Difference between revisions of "Social Contract"

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Crisis in Social Contract: [http://indie-rpgs.com/archive/index.php?topic=20909.0 Pissed off Pendragon],  
Crisis in Social Contract: [http://indie-rpgs.com/archive/index.php?topic=20909.0 Pissed off Pendragon],  
[http://indie-rpgs.com/archive/index.php?topic=17884.0 The social agenda and the antisocial agenda, as I have experienced them],
[http://indie-rpgs.com/archive/index.php?topic=10626.0 How I bowed out],  
[http://indie-rpgs.com/archive/index.php?topic=10626.0 How I bowed out],  
[http://indie-rpgs.com/archive/index.php?topic=18116.0 [Point of Collapse] Of munchkins and min/maxers],  
[http://indie-rpgs.com/archive/index.php?topic=18116.0 [Point of Collapse] Of munchkins and min/maxers],  

Revision as of 12:47, 4 May 2012

Like or not, you're role-playing with other people. That means schedules, coordination, maybe travel ... basically, dealing with each other in all the ways that humans do. It's not just logistics, but emotions too. Someone likes someone else, or doesn't like them, a lot. One person doesn't like to be teased; another loves it. Bob and Diane are a couple, and James is crushed out on Diane. I could go on.

The Social Contract is whatever you people do that permits you to role-play, in the context of all this human stuff. The sting, though, is that even play itself is embedded in that social interaction - you can't escape it. You can't put it aside and then play, as if role-playing were some abstract act divorced from it all. You can't say, "These are the rules, but that over there is social." Using the rules is itself a social agreement, as well as how you use them, and what for. And if you're dealing with some rules which are tricky to manage, then how James thinks those rules apply to Diane's character ... starts to matter. A lot.

Don't blind yourself to reality and claim to play without that terrible social stuff messing it up. And don't try to repair a broken social situation by fixating on rules interpretations. To have fun playing, do it inside a positive Social Contract and with a genuine desire to play this game, with these people, right now.


All interactions and relationships among the role-playing group, including emotional connections, logistic arrangements, and creative expectations. All role-playing is a subset of the Social Contract.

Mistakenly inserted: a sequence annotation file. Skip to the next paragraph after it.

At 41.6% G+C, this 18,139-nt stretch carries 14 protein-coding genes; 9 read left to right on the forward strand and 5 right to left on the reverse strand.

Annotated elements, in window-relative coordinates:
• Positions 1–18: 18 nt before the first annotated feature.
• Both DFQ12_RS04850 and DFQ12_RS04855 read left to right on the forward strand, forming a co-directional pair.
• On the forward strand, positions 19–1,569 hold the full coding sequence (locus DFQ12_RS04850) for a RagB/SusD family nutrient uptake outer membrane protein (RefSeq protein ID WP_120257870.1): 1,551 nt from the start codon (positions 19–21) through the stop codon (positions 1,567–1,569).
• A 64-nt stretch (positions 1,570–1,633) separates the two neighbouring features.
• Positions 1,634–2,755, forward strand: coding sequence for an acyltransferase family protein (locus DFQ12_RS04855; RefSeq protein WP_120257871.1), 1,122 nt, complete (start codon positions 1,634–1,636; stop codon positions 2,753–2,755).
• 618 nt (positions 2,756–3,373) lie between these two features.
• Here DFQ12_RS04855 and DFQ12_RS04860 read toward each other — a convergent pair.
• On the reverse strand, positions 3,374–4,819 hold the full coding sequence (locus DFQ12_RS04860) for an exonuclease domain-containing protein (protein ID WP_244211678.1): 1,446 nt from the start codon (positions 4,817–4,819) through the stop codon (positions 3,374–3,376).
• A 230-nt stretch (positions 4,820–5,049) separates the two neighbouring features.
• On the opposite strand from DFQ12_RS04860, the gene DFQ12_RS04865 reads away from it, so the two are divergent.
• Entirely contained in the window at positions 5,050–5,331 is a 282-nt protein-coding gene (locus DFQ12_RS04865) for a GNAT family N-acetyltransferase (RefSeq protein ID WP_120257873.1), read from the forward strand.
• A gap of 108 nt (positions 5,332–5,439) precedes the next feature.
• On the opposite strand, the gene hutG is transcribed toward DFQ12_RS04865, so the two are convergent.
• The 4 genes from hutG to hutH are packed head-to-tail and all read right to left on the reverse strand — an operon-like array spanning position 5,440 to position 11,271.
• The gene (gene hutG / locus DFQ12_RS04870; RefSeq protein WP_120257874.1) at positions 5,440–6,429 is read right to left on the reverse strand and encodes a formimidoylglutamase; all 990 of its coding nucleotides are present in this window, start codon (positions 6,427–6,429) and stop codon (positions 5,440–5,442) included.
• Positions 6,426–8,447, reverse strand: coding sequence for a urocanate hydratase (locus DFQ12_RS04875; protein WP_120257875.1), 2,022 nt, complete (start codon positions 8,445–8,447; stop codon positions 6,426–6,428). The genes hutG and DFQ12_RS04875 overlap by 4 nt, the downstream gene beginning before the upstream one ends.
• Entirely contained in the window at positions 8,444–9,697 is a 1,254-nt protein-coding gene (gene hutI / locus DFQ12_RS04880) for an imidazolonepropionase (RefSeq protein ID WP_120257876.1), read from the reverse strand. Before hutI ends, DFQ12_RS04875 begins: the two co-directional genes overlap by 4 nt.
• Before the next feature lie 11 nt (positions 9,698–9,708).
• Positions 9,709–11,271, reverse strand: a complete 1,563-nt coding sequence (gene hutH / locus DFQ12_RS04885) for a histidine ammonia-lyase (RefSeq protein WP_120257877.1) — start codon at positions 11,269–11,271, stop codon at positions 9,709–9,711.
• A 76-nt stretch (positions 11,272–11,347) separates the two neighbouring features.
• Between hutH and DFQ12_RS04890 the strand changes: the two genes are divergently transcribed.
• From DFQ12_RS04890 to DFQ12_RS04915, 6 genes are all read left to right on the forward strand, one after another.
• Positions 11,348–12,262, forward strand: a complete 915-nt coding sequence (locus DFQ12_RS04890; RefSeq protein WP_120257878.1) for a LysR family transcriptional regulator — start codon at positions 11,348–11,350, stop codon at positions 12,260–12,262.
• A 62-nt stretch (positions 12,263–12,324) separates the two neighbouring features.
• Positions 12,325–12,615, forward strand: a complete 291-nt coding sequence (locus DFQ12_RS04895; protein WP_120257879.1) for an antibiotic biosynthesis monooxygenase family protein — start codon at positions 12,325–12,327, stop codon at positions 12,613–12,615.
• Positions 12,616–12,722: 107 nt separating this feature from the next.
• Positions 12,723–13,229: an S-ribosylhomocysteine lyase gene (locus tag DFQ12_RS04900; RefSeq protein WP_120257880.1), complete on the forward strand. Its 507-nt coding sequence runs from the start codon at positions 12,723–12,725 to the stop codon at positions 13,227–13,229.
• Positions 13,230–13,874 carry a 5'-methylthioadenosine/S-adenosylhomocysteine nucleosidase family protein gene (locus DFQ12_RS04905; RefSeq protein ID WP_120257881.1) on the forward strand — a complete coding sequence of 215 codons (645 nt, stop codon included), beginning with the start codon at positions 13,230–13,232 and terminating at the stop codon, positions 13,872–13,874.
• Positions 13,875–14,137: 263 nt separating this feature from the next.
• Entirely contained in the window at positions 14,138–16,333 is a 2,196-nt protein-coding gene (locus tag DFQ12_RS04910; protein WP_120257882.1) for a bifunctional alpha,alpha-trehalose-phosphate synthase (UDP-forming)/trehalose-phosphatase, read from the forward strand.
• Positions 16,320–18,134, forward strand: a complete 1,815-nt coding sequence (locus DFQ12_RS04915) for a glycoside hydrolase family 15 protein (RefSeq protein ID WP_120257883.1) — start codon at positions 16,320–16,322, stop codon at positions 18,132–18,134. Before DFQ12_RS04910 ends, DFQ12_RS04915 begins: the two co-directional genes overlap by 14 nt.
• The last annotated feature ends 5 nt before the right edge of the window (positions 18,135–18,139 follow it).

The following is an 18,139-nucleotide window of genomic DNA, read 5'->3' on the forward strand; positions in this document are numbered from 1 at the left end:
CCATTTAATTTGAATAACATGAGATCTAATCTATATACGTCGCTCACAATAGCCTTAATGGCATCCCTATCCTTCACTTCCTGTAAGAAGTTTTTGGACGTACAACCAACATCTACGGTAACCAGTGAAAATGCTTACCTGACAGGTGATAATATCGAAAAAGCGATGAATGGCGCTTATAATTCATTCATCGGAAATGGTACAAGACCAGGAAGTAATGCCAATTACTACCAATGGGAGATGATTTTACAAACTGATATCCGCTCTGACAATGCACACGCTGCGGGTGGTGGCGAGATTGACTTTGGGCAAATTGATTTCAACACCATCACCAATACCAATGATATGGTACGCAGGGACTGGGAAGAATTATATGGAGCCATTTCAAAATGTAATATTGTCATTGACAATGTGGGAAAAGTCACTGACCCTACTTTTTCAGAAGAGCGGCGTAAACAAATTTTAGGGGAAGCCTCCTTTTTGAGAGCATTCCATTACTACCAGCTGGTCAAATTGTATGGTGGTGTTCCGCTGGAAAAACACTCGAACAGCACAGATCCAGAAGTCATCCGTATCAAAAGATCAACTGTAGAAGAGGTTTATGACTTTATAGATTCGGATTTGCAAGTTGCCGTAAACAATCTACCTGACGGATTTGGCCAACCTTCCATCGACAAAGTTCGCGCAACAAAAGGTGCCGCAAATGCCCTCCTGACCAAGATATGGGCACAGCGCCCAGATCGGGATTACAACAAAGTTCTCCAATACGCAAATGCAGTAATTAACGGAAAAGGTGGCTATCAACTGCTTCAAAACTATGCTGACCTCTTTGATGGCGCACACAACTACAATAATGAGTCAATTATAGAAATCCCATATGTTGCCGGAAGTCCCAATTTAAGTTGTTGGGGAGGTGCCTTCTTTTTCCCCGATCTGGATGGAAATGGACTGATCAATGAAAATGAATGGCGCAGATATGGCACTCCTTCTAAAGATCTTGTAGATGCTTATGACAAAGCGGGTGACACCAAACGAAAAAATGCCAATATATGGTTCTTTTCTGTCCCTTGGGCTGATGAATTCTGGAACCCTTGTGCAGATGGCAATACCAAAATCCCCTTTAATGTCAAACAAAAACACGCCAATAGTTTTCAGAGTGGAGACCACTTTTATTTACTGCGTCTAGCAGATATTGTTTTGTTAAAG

One crucial component is the phrase "Let's play this game," which may or may not be understood and employed in a given group, and which becomes the Lumpley Principle when play begins. Failing to do so is a primary source of Murk.

If a Social Contract is itself flawed in some way, marked by forms of dishonesty or irresponsibility, or worse, then play itself will irretrievably fall into Dysfunction for one or more of the people involved.

Arguably some features of the actual Social Contract cannot be captured in verbal form. Therefore a Social Contract is not a written document or explicit agreement of any kind. When such things were employed among a group, they are a component and hopefully a facilitator of the actual Social Contract, including the statement "Let's abide by these."

Example of written pre-play agreement: Establishing social contract from invite onwards

Emotional challenges

See Lines and Veils

Meg Baker has articulated two distinct social models for playing potentially emotionally frightening or deeply involving content: No One Gets Hurt and I Will Not Abandon You.

Social organization

Leadership and Authority

You've Landed on Gaming Group "Park Place", Pay $15 Rent

Relevant threads

Crucial: Five Geek Social Fallacies

Crisis in Social Contract: Pissed off Pendragon, The social agenda and the antisocial agenda, as I have experienced them, How I bowed out, [Point of Collapse Of munchkins and min/maxers], Bumpy Exalted game, Player Power Abuse, Mother-May-I and 20 Questions: Games GMs play

Relevant Texts

Sex & Sorcery, Adept Press